There was a letter in the FT a couple of days ago I missed whilst in Bergen. It said (and I do not apologise for quoting in full: this was meant to be noticed by them and the FT):
Financial leaders pledge excellence and integrity
Published: September 28 2010 20:13 | Last updated: September 29 2010 06:40
From Mr Marcus Agius and 16 others.
Sir, In the run-up to the recent crisis it must have seemed to the public at large that for many financial institutions the only arbiters of economic action were law and profit. If these were indeed the only arbiters of action, then there can be no lasting or effective response to what went before without the development and inculcation of a different and more enlightened culture; regulatory and fiscal actions alone will not suffice.
If the only question is, “Is it legal and profitable?”, then all that matters is that what is done complies with the regulations in force and makes a profit for the seller and the institution they represent.
At its most extreme this philosophy undermines any concern for the best interests of the customer, and subordinates these entirely to the pure self-interest of the seller in maximising profit as an end in itself. It legitimates exploitation and in the end subverts the very basis of trust in the market on which all profitable activity depends.
Such a philosophy is and always has been at odds with best practice in banks and other financial institutions. There is, of course, a necessary distinction between the duties owed by traders to their counterparties and the duties owed by investment advisers to their clients. But in the end both should not be bound only by the requirements of law to engage in profitable business in the service of their shareholders, but also be motivated by, and subject to, a larger social and moral purpose which governs and limits how they behave.
Law and regulation are there to protect people. But of themselves they cannot create or sustain the imperatives that motivate financial institutions and those who work in them. That can only come from the culture of organisations, and what they see themselves as existing to do, and how they ensure this culture is promoted and strengthened.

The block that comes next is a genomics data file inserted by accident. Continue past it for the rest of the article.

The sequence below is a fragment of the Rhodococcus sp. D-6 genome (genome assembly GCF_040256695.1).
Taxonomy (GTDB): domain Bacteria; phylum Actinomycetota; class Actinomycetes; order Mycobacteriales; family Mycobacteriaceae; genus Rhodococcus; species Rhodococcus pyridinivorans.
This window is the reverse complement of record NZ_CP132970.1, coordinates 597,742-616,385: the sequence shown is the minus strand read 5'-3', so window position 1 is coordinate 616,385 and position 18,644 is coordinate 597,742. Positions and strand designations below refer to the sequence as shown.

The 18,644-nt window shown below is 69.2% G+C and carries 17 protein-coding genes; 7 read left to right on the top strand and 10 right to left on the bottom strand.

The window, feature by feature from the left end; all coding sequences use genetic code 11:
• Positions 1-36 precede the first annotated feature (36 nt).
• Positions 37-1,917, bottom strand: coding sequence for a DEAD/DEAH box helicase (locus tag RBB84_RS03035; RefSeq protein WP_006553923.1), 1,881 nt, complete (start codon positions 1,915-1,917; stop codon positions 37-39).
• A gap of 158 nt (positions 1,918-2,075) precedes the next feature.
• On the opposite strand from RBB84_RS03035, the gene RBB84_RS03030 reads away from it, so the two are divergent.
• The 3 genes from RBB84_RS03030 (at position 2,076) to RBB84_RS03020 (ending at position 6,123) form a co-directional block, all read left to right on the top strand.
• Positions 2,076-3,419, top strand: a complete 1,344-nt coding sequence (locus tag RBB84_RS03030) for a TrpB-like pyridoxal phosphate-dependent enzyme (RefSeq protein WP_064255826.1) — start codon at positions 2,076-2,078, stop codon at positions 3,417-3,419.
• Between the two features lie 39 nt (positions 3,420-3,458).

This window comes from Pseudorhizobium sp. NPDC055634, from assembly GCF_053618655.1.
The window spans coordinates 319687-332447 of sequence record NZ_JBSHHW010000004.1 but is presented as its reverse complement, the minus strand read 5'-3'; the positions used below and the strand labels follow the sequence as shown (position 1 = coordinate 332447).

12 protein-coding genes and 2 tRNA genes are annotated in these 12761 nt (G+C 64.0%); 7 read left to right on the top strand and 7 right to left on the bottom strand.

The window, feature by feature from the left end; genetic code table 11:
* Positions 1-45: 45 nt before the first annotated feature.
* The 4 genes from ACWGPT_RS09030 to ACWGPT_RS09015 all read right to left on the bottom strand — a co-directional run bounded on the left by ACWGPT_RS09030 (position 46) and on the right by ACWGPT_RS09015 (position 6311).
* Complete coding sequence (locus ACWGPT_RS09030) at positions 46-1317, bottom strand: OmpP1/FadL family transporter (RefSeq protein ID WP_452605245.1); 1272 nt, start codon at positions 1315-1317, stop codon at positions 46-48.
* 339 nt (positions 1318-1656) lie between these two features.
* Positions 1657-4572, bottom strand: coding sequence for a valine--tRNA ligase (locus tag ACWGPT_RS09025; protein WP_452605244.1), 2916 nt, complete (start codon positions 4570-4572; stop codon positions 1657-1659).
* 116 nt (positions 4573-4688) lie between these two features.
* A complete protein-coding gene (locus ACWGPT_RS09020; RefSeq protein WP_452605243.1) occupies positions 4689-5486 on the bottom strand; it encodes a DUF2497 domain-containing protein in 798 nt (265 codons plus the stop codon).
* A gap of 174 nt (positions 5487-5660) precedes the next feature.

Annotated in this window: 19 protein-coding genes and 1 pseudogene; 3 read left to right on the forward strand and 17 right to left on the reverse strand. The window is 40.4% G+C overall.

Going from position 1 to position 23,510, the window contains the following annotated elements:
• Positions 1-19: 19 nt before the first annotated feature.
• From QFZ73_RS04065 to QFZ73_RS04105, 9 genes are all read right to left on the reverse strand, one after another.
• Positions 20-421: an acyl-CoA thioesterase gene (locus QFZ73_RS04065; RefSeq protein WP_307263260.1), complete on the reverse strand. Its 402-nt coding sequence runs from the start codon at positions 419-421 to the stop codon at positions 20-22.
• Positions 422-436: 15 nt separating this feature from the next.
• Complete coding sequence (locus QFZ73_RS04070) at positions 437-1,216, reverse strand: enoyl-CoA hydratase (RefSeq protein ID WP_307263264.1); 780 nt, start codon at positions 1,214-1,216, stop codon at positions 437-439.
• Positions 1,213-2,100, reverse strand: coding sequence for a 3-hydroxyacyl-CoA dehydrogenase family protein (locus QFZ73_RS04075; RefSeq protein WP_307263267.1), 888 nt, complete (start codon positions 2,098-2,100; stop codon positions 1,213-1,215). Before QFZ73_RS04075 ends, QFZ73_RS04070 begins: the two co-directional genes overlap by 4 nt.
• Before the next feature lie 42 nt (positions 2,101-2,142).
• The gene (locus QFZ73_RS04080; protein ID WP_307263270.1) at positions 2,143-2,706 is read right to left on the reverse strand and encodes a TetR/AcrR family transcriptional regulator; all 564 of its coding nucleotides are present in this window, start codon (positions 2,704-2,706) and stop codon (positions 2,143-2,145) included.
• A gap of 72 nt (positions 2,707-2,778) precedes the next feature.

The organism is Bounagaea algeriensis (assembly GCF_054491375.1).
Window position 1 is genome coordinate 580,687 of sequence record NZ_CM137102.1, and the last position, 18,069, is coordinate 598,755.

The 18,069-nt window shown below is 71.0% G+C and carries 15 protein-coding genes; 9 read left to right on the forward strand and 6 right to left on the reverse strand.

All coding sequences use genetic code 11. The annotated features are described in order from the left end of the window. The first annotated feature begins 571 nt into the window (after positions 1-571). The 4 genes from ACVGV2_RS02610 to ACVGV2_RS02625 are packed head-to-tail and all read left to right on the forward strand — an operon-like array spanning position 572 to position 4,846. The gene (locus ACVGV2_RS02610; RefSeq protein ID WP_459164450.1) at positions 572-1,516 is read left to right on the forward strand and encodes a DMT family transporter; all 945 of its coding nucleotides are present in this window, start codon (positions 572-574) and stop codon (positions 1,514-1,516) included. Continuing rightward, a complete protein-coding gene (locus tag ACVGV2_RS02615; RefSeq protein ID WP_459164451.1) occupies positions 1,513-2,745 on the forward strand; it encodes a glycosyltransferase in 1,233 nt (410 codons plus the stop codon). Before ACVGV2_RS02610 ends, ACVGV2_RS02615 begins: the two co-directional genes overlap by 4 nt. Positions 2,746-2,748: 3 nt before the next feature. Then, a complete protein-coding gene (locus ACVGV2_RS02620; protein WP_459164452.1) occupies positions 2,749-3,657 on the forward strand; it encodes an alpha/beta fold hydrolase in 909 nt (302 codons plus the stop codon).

In all this, it is essential to restate and affirm the social purpose of financial institutions as well as affirming the personal vocation of those who work in the industry.
All financial services organisations depend on the commitment, knowledge and skill of highly trained people, and they are likely to gain most satisfaction by pursuing excellence with integrity in an environment where both are equally valued.
Through work we all seek to realise ourselves as people, provide for our dependants and make a contribution to the social good achieved through collective endeavour. The recovery of a stronger sense of service through reinforcement of a culture of professionalism will both benefit the financial services industry and those who work in it as well as furthering the common good.
Ultimately, it is the responsibility of the leaders of financial institutions — not their regulators, shareholders or other stakeholders — to create, oversee and imbue their organisations with an enlightened culture based on professionalism and integrity.
As leaders of financial institutions we recognise and accept this personal responsibility. Ahead of next week’s Mansion House conference we therefore commit ourselves to do all we can to foster and encourage this culture both within our own institutions and more widely within the financial sector in the UK and elsewhere.
Marcus Agius, Chairman, Barclays
Sir Winfried Bischoff, Chairman, Lloyds Banking Group
Mark Garvin, Chairman, JP Morgan UK
Chris Gibson-Smith, Chairman, London Stock Exchange
Richard Gnodde, Co-Chief Executive Officer, Goldman Sachs
Colin Grassie, Chief Executive Officer UK, Deutsche Bank
Stephen Green, Group Chairman, HSBC
John Griffith-Jones, Managing Partner, KPMG
Sir Philip Hampton, Chairman, Royal Bank of Scotland Group
Lord Levene of Portsoken, Chairman, Lloyd’s of London
Harvey McGrath, Chairman, Prudential
Mark Otty, Managing Partner, Ernst & Young
Stuart Popham, Senior Partner, Clifford Chance
Ian Powell, Managing Partner, PriceWaterhouseCoopers
Lord Sharman of Redlynch, Chairman, Aviva
John Stewart, Chairman, Legal and General
Sir David Walker, Senior Advisor, Morgan Stanley
I, of course, added the pictures. But they give some idea of the range of issues that this letter might address.
I’m going to address them in a second blog.